Here’s the key to making positive, long-term changes.
Every January, millions of people resolve to lose weight and/or eat healthier. Every February, the majority of them have gone right back to their old eating patterns. I’m convinced that the key to making positive, long-term changes is not jumping on the latest diet band-wagon but in choosing a diet philosophy that’s a good fit with your lifestyle, eating patterns, personality, and biochemistry.
All this month, we’ve been experimenting with some different approaches to watching your weight and improving your diet. This week, I’ve got some reports from the field and some tips on creating the best diet for you.
The Low Carb Diet
I started this series talking about the theory behind low-carb dieting. Part of the idea is that you’ll be less hungry on a low-carbohydrate diet, which makes it easier to eat less and lose weight. Cutting back on carbs can also have beneficial effects on things like blood glucose levels and triglycerides.
My favorite variation on the low-carb theme is a fairly simple one. You simply eliminate all refined carbohydrates, including breads, pasta, sweets, and sweetened beverages. Carbs from fruits, vegetables, dairy products, and whole, intact grains like oats, popcorn, and rice are allowed.
Many of you tried this for a week as an experiment. Some reported that when they eliminated refined carbohydrates they no longer craved these foods. One reader commented, “Normally if someone offers me a dessert, it’s extremely hard to resist, but now I can totally say no.”
But it doesn’t seem to work that way for everyone. Another listener commented that when she tried the experiment, she became completely preoccupied with the foods she couldn’t have.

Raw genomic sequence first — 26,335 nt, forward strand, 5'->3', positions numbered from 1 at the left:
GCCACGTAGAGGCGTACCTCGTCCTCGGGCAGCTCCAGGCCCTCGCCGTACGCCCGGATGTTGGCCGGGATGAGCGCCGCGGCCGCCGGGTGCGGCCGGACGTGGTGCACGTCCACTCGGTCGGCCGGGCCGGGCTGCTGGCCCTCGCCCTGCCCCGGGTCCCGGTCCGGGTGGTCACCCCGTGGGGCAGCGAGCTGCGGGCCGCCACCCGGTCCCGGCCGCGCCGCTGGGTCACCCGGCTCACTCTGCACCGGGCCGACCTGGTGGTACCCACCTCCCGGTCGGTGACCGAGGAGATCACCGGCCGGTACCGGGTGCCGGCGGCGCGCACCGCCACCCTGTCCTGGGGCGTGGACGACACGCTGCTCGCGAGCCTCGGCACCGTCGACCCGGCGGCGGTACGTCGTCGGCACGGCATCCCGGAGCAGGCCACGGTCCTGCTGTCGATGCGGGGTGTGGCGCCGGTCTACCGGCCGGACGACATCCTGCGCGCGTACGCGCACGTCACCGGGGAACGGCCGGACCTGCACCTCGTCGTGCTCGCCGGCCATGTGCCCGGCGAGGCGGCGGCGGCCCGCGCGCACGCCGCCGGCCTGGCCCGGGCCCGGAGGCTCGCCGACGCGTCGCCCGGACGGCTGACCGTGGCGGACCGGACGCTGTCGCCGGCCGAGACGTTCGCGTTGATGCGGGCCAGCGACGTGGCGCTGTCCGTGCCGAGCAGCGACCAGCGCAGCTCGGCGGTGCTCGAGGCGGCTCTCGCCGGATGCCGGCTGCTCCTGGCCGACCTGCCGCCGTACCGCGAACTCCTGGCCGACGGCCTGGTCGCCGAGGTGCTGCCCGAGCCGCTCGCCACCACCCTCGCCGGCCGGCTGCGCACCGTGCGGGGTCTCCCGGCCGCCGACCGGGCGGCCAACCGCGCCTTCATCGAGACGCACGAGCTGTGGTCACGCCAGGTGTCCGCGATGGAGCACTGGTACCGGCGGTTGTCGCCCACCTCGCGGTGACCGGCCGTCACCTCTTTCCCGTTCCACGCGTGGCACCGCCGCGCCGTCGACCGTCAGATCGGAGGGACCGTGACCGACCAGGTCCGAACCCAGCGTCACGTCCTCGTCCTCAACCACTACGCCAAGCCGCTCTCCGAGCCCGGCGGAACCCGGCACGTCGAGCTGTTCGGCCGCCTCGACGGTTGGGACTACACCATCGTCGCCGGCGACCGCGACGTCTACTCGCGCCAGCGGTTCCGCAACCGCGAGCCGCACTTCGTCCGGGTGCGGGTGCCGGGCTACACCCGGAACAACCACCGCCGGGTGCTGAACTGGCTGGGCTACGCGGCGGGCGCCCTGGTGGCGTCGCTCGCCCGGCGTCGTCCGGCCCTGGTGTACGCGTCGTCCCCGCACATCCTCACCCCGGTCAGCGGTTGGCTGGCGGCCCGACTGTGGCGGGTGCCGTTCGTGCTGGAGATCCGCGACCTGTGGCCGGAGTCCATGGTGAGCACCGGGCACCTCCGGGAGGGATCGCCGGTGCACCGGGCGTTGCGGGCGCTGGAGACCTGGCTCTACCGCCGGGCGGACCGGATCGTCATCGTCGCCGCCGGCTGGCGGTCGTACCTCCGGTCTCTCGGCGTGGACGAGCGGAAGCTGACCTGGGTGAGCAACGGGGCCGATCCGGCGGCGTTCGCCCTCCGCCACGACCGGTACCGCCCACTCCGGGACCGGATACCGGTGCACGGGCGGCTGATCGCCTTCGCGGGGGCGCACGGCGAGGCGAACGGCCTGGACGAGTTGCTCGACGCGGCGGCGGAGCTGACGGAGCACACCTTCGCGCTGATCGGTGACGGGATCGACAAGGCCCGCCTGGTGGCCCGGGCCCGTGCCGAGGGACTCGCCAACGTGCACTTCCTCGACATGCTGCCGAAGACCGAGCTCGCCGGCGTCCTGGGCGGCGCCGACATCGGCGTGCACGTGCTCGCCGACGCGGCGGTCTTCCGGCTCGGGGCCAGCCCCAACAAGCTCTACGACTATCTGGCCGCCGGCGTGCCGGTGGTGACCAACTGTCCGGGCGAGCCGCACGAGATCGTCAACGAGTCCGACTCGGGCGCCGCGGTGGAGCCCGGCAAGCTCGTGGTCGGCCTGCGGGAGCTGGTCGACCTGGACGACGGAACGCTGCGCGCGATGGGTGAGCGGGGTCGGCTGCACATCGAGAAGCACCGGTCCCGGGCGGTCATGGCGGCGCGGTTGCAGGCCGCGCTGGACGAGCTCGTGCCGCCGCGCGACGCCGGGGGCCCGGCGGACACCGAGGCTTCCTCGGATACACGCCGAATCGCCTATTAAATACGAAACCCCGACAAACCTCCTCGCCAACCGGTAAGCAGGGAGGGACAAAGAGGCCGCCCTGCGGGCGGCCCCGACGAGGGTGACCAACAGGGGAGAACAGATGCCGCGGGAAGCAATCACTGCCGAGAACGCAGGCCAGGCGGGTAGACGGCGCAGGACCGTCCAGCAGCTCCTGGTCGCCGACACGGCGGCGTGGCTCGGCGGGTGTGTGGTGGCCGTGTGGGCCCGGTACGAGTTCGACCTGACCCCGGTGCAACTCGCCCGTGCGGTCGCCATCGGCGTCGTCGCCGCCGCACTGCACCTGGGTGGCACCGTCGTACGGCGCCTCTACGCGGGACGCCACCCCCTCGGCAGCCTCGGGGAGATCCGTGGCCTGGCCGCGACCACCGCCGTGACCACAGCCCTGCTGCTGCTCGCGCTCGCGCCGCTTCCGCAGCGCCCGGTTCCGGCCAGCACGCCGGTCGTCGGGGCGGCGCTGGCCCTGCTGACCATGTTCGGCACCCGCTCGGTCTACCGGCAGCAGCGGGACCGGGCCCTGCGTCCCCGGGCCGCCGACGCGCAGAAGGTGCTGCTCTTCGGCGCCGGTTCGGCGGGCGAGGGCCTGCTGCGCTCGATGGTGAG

Obviously, it’s not the right approach for everyone. But if you did our little experiment and found that cutting out refined carbohydrates improved your physical and mental well-being as well as the overall quality of your diet, you might be a good candidate for this kind of approach. Good Calories, Bad Calories by Gary Taubes would be a good addition to your library.
Even those who feel that low-carb diets work well for them often find that they can’t stay with it for more than a month or two.
But even those who feel that low-carb diets work well for them often find that they can’t stay with it for more than a month or two at a time. Almost invariably, when they go off the regime, they slip back into their old eating habits and regain any weight they’ve lost. That’s a problem.
So one caveat for low-carb dieters is to pay attention to the dismount. If you go back to eating refined carbohydrates, you’ll probably need to adopt some other form of dietary control. Fortunately, there are other options.
It turns out that a lot of people overeat not because they are hungry or lack willpower. They are simply responding unconsciously to environmental cues. Our second experiment was to change some of the visual and environmental factors that lead to overeating. For example, I suggested eating on smaller plates and not putting serving dishes on the table.